Shock, questions after gruesome killing of gay Palestinian
JERUSALEM (AP) — The severed head and decapitated torso of a 25-year-old Palestinian were discovered on the side of a road in the occupied West Bank, police said Friday, confirming gruesome details of a killing that shocked Palestinian society.
But accounts that the victim, Ahmad Abu Murkhiyeh, was a gay man who feared persecution for his sexuality and had sought asylum in Israel two years ago turned the terrible crime into a socially and politically explosive case.
It was unclear how Abu Murkhiyeh wound up in Hebron, the conservative West Bank city that he had reportedly fled. Palestinian police officials told The Associated Press on Friday that Abu Murkhiyeh’s head and torso were found near his family’s house.
Col. Loay Irzekat, a police spokesman, said authorities arrested a Palestinian acquaintance of Abu Murkhiyeh as a suspect in the killing, but declined to ascribe a motive or elaborate on their relationship pending the investigation.
Palestinian social media was gripped by the grisly killing, but silent on the question of Abu Murkhiyeh’s sexuality. Homosexuality remains deeply taboo in the Palestinian territories, where traditional norms play a prominent role in social and political life.
Still there was plenty of outrage across the West Bank. Graphic footage taken by Palestinian youths who happened upon Abu Murkhiyeh’s dismembered body on a hillside rippled through WhatsApp groups, provoking shock and horror, before being taken down.
“This is a very ugly crime,” an older relative, also named Ahmad Abu Murkhiyeh, told the Palestinian radio station Al Karama. “Such a thing should not be discussed.”
Abu Murkhiyeh’s family released a statement of mourning, offering blessings and asking for privacy after “this heinous, unprecedented crime that shook the homeland.”
The family claimed that Abu Murkhiyeh lived and worked between Hebron and neighboring Jordan, where his late father was from.
As news of Abu Murkhiyeh’s death spread, a starkly different version of events emerged from Israel. LGBTQ organizations and emergency shelters helping gay asylum seekers said they knew he was gay and desperate to escape the Palestinian territories, where he was a target.
Rita Petrenko, founder of Al Bait Al Mokhtalef, an Israeli gay rights organization catering to the Arab community, said Abu Murkhiyeh’s fear was distinct when they met in 2020.
“He told me people not only in his family but in the village wanted to kill him,” she said, adding that he fled to Israel as word of his sexual orientation spread through Hebron two years ago. “He was scared of his brothers, his uncles, his cousins.”
Abu Murkhiyeh bounced around from shelter to shelter and scraped by on occasional restaurant jobs in Tel Aviv, Petrenko said, while she helped him apply for resettlement to Canada.
He had no prospects in Israel. On temporary status, he was barred from working until last July, when Israel started granting work permits to Palestinians who have sought refuge due to violence and persecution for their sexual orientation, Petrenko said.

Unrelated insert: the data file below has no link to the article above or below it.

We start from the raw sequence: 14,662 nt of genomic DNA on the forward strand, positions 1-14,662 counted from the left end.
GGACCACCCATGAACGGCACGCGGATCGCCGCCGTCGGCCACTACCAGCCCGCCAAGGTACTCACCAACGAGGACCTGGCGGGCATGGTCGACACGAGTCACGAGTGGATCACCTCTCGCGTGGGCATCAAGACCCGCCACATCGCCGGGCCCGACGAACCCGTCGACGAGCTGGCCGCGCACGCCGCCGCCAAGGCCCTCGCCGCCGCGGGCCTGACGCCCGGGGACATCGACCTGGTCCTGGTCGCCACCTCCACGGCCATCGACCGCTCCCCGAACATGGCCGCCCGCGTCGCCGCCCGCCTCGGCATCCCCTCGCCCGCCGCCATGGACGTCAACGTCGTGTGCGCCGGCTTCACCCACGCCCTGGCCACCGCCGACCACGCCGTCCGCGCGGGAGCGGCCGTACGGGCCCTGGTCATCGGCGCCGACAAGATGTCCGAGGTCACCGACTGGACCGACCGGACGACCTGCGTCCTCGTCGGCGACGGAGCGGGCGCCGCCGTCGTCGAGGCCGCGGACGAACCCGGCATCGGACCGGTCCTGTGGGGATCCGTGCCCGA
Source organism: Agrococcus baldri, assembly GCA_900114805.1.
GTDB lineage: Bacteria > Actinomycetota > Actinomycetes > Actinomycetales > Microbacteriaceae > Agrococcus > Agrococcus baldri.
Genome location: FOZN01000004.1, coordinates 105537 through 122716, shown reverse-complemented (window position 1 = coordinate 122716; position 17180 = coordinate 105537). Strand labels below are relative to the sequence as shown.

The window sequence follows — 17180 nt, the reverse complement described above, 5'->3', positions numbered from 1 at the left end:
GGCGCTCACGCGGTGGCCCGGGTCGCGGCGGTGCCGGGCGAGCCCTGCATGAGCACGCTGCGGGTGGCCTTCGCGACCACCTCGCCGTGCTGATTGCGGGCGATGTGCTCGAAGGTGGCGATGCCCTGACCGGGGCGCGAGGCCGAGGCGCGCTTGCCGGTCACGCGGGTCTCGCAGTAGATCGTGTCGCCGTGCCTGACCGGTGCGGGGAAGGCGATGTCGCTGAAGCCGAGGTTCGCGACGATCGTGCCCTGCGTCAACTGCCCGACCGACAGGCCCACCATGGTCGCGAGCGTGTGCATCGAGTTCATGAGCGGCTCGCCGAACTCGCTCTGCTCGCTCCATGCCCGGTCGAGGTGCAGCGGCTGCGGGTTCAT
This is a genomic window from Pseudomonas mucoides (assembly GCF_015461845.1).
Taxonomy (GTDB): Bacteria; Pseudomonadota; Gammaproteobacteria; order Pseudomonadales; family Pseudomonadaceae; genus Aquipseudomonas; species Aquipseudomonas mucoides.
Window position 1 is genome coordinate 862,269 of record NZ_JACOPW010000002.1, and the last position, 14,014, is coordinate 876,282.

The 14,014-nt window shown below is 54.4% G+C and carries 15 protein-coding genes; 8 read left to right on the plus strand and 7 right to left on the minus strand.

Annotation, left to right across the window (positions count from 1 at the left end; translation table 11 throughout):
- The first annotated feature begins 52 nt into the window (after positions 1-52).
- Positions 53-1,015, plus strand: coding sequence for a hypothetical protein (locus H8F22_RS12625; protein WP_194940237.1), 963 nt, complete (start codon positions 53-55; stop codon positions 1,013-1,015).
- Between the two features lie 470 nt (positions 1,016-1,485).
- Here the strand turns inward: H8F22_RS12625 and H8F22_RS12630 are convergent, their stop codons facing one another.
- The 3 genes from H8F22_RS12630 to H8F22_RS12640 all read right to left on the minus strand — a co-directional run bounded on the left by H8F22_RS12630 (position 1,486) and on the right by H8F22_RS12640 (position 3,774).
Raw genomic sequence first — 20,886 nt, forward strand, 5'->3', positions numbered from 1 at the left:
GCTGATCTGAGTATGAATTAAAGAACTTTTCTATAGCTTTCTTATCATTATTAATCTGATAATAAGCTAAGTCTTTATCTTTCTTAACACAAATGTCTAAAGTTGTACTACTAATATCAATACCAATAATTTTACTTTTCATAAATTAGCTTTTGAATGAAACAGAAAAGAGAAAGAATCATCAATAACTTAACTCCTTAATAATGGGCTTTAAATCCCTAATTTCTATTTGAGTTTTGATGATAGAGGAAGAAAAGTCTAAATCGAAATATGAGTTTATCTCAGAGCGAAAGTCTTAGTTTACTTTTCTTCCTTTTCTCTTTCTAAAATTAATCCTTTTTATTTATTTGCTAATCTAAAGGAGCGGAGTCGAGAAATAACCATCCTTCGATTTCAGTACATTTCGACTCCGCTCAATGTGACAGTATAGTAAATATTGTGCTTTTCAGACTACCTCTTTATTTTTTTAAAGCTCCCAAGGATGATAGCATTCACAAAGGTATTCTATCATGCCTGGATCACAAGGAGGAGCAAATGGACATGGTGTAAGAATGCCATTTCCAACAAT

“The situation was horrible for all of them,” said Ibtisam Mara’ana-Menuhin, an Arab member of the Israeli Knesset who petitioned the Supreme Court to grant gay Palestinian asylum seekers work visas.
Israel frequently promotes its tolerance on issues of sexual orientation, despite the rejection of homosexuality in ultra-Orthodox Jewish communities. But Tel Aviv is proud of its reputation as a top destination for gay and lesbian travelers.
Critics accuse Israel of “pink-washing,” saying it uses such tolerance as a way to divert attention from its open-ended occupation of the West Bank, now in its 56th year, and its harsh policies toward the Palestinians.
Just hours before Abu Murkhiyeh was killed on Wednesday, he spoke to volunteers at his shelter in Tel Aviv for a regular check-in, Petrenko said. Nothing was amiss. The next day, the story of his beheading dominated the media.
From Tel Aviv, there was an outpouring of anguish.
“We are heartbroken ... will always remember you, Isu,” said Elem, a group that helped Abu Murkhiyeh, addressing him by a nickname. “We will never stop fighting so that others like you can live freely like any other human being.”
At the shelter where he most recently stayed, staff lit a candle for Abu Murkhiyeh during a solemn vigil Friday.
Petrenko said she had no idea how he turned up in Hebron. “He never felt safe,” she said.
Gay Palestinians tend to be careful for fear of drawing unwanted attention from their socially conservative community and backlash from authorities. Palestinian Authority police in 2019 barred gay and transgender rights group from holding events in the West Bank and threatened to arrest participants.
Gay people within Israel’s Arab minority have also faced violence and ostracism in their communities.
West Bank Palestinians like Abu Murkhiyeh have long have crossed into Israel to live openly. There are nearly 100 such Palestinians living under asylum, said Mara’ana-Menuhin, the lawmaker, but the number is likely far higher.
“It’s not that these people even come out of the closet. They’re found and they’re hunted,” said Hila Peer from Aguda, an Israeli LGBTQ rights organization. “Ahmad’s case is just another example of how bad the situation is and how seriously dangerous it is.”
Associated Press writers Isaac Scharf in Jerusalem and Eleanor Reich in Tel Aviv, Israel, contributed to this report.